Jaffee’s inventive work has enlivened the pages of MAD magazine since 1955. To date, he has pickled three generations of American kids in the brine of satire, and he continues to bring millions of childhoods to untimely ends with the knowledge that parents are hypocrites, teachers are dummies, politicians are liars, and life isn’t fair.
Jaffee’s work for MAD has made him a cultural icon, but the compelling and at times bizarre story of his life has yet to be told. A synopsis of Jaffee’s formative years alone reads like a comic strip of traumatic cliff-hangers with cartoons by Jaffee and captions by Freud.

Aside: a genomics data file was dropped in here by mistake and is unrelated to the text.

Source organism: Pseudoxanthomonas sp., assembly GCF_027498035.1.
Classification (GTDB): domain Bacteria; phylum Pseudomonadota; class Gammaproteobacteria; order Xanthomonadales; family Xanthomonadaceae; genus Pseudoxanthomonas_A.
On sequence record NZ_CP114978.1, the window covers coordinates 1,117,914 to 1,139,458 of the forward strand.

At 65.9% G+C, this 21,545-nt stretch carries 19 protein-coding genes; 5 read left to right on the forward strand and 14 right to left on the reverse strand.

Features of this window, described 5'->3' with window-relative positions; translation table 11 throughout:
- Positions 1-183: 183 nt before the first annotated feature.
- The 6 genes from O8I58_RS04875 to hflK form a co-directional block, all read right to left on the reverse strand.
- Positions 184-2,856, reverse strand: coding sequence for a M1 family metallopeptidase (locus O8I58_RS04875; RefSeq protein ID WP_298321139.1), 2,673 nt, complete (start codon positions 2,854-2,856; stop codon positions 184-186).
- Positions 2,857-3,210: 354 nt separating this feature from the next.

Six-year-old Jaffee was separated from his father, uprooted from his home in Savannah, Georgia, and transplanted by his mother to a shtetl in Lithuania, a 19th-century world of kerosene lamps, outhouses, physical abuse, and near starvation. He would be rescued by his father, returned to America, taken yet again by his mother back to the shtetl, and once again rescued by his father, even as Hitler was on the march.
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